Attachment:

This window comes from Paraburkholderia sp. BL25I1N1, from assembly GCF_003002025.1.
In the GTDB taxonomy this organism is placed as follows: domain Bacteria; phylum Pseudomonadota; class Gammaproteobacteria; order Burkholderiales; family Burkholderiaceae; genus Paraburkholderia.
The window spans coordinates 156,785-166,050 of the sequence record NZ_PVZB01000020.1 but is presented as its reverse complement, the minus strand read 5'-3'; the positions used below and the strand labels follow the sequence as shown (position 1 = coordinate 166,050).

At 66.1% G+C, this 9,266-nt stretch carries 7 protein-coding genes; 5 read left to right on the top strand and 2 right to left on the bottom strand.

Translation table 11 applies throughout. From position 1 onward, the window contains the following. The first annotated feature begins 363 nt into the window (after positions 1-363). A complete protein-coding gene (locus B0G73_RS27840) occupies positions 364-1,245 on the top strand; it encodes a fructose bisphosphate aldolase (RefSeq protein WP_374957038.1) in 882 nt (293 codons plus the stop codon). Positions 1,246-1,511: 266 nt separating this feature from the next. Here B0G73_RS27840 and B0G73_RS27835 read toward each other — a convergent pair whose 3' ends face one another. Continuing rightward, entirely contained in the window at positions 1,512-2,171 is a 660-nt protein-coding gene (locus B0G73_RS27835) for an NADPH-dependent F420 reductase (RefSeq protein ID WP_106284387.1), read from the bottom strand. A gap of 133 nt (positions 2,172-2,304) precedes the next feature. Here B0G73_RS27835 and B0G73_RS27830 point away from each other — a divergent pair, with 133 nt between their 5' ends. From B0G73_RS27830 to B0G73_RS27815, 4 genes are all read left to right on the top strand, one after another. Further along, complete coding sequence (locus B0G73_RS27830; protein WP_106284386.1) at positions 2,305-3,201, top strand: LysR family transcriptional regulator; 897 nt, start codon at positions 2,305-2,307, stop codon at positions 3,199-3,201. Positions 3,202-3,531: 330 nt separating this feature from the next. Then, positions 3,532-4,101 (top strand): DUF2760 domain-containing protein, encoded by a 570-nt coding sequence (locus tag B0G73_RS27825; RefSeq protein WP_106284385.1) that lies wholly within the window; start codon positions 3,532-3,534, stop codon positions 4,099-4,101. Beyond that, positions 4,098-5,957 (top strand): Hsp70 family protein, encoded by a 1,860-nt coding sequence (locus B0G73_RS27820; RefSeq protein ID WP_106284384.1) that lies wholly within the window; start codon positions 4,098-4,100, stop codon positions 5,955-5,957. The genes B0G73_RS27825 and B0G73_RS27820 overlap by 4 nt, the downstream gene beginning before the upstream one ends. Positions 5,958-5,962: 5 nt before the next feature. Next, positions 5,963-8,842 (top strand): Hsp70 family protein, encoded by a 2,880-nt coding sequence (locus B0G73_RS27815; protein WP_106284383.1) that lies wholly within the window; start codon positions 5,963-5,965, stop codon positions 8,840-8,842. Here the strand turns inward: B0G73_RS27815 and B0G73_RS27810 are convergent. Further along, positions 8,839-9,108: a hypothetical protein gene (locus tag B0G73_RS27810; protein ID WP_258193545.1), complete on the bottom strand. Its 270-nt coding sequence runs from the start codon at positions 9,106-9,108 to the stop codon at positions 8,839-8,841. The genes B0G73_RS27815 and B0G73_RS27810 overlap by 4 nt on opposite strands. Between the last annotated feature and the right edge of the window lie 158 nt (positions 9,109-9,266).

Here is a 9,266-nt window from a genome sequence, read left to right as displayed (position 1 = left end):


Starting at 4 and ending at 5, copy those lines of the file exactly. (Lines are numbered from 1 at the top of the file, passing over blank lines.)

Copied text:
At 66.1% G+C, this 9,266-nt stretch carries 7 protein-coding genes; 5 read left to right on the top strand and 2 right to left on the bottom strand.

Translation table 11 applies throughout. From position 1 onward, the window contains the following. The first annotated feature begins 363 nt into the window (after positions 1-363). A complete protein-coding gene (locus B0G73_RS27840) occupies positions 364-1,245 on the top strand; it encodes a fructose bisphosphate aldolase (RefSeq protein WP_374957038.1) in 882 nt (293 codons plus the stop codon). Positions 1,246-1,511: 266 nt separating this feature from the next. Here B0G73_RS27840 and B0G73_RS27835 read toward each other — a convergent pair whose 3' ends face one another. Continuing rightward, entirely contained in the window at positions 1,512-2,171 is a 660-nt protein-coding gene (locus B0G73_RS27835) for an NADPH-dependent F420 reductase (RefSeq protein ID WP_106284387.1), read from the bottom strand. A gap of 133 nt (positions 2,172-2,304) precedes the next feature. Here B0G73_RS27835 and B0G73_RS27830 point away from each other — a divergent pair, with 133 nt between their 5' ends. From B0G73_RS27830 to B0G73_RS27815, 4 genes are all read left to right on the top strand, one after another. Further along, complete coding sequence (locus B0G73_RS27830; protein WP_106284386.1) at positions 2,305-3,201, top strand: LysR family transcriptional regulator; 897 nt, start codon at positions 2,305-2,307, stop codon at positions 3,199-3,201. Positions 3,202-3,531: 330 nt separating this feature from the next. Then, positions 3,532-4,101 (top strand): DUF2760 domain-containing protein, encoded by a 570-nt coding sequence (locus tag B0G73_RS27825; RefSeq protein WP_106284385.1) that lies wholly within the window; start codon positions 3,532-3,534, stop codon positions 4,099-4,101. Beyond that, positions 4,098-5,957 (top strand): Hsp70 family protein, encoded by a 1,860-nt coding sequence (locus B0G73_RS27820; RefSeq protein ID WP_106284384.1) that lies wholly within the window; start codon positions 4,098-4,100, stop codon positions 5,955-5,957. The genes B0G73_RS27825 and B0G73_RS27820 overlap by 4 nt, the downstream gene beginning before the upstream one ends. Positions 5,958-5,962: 5 nt before the next feature. Next, positions 5,963-8,842 (top strand): Hsp70 family protein, encoded by a 2,880-nt coding sequence (locus B0G73_RS27815; protein WP_106284383.1) that lies wholly within the window; start codon positions 5,963-5,965, stop codon positions 8,840-8,842. Here the strand turns inward: B0G73_RS27815 and B0G73_RS27810 are convergent. Further along, positions 8,839-9,108: a hypothetical protein gene (locus tag B0G73_RS27810; protein ID WP_258193545.1), complete on the bottom strand. Its 270-nt coding sequence runs from the start codon at positions 9,106-9,108 to the stop codon at positions 8,839-8,841. The genes B0G73_RS27815 and B0G73_RS27810 overlap by 4 nt on opposite strands. Between the last annotated feature and the right edge of the window lie 158 nt (positions 9,109-9,266).